This situation kinds of sums up the initial issues that the A75 chipset has had with high speed memory and we've seen most companies release updated BIOSs to fix the problems. We received an updated one from ECS and while it helped with our overclock, including getting over 1866MHz DDR, it was still being a little weird when it came to setting 1866MHz DDR via the divider.

Still, it's not the worst thing that could happen and we'll of course press on, but it's important to know that the RAM is running a little slower, as it will skew some of our benchmarks results.

Let's get started!

CPU Benchmarks

AIDA64

Version and / or Patch Used: 1.00.1035BETA

Developer Homepage: http://www.aida64.com

Product Homepage: http://www.AIDA64.com

Buy It Here

Replacing Everest in our labs is AIDA64. This new testing suite is from the core development team from Lavalys and continues that tradition. The guys have thrown in better support for multithreaded CPUs as well as full 64 bit support. We use this to test memory and HDDs for now, but may find ourselves opening this up to other areas of the motherboard.

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Fortunately, firing up AIDA64 and checking out CPU performance we can see that the memory speed has little impact and we can see strong performance from the A75F-A that lines up with our other A75 based boards here.

CPU Benchmarks Continued

HyperPi 0.99

Version and / or Patch Used: 0.99

Developer Homepage: www.virgilioborges.com.br

Product Homepage: www.virgilioborges.com.br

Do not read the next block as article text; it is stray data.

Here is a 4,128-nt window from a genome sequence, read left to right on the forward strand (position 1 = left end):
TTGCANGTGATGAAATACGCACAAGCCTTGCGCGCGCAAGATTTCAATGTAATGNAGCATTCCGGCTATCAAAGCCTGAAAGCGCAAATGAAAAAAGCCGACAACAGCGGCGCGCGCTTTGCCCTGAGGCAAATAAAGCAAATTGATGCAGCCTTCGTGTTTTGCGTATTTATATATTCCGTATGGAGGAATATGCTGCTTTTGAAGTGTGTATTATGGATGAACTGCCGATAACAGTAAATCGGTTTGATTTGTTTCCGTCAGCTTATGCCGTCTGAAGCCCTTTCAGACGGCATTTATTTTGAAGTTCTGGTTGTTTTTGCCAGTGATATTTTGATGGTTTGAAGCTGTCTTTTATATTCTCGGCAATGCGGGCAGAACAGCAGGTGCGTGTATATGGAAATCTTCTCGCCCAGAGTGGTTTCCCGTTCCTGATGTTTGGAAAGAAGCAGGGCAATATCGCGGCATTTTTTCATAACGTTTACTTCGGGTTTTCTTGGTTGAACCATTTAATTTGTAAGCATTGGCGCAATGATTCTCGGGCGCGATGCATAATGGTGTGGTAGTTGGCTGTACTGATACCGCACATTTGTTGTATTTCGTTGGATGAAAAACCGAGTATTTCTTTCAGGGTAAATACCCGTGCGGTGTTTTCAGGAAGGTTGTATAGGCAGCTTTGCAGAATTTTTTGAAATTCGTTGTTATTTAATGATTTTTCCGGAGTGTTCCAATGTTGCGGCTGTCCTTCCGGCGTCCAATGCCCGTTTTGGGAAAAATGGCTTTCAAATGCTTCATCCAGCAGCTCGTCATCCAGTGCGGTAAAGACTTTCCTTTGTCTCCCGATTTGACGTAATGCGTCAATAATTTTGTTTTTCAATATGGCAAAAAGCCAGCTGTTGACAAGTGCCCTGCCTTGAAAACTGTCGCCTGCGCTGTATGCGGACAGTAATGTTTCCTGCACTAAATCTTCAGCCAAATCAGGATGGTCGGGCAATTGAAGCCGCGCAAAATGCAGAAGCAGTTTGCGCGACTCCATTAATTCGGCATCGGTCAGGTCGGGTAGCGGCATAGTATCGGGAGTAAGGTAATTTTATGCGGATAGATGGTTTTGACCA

Download It Here

HyperPi is a front end for SuperPi that allows for multiple concurrent instances of SuperPi to be run on each core recognized by the system. It is very dependent on CPU to memory to HDD speed. The faster these components, the faster it is able to figure out the number Pi to the selected length.

For our testing we use the 32M run. This means that each of the four physical and four logical cores for the i7 and the four physical cores of the i5 is trying to calculate the number Pi out to 32 million decimal places. Each "run" is a comparative to ensure accuracy and any stability or performance issues in the loop mentioned above will cause errors in calculation.

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HyperPi benefits slightly from the extra memory speed and you can see it sits just ever so slightly back here. At 3.4GHz, though, and our improved memory speed, you can see we're able to shave a few minutes off our overall time.

AutoGK

Version and / or Patch Used: 2.55

Developer Homepage: http://www.autogk.me.uk/

Product Homepage: http://www.autogk.me.uk/

Download It Here

AutoGK stands for Auto Gordian Knot; it is a suite of transcoding tools that are compiled into an easy to install and use utility. It allows you to transcode non-protected DVDs and other media to Xvid or Divx format. For our testing purposes we use a non-DRM restricted movie that is roughly 2 hours in length. This is transcoded to a single Xvid AVI at 100% quality.

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Looking at Auto GK performance, you can see it's a little slower than our other A75 boards here, but only by a few minutes. You can again see that when the overclock comes into play, though, that we manage to shave a nice chunk of time off our total encode time.

Storage Benchmarks

AIDA64

Version and / or Patch Used: 1.00.1035BETA

Developer Homepage: http://www.aida64.com

Product Homepage: http://www.AIDA64.com

Buy It Here

Replacing Everest in our labs is AIDA64. This new testing suite is from the core development team from Lavalys and continues that tradition. The guys have thrown in better support for multithreaded CPUs as well as full 64 bit support. We use this to test memory and HDDs for now, but may find ourselves opening this up to other areas of the motherboard.

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Looking at storage performance, our ECS board was slower than our other A75 boards in both USB 2.0 and SSD performance. This one is a little surprising considering we're all running off the same chipset, but we ran the test multiple times to make sure and the results were indeed consistent.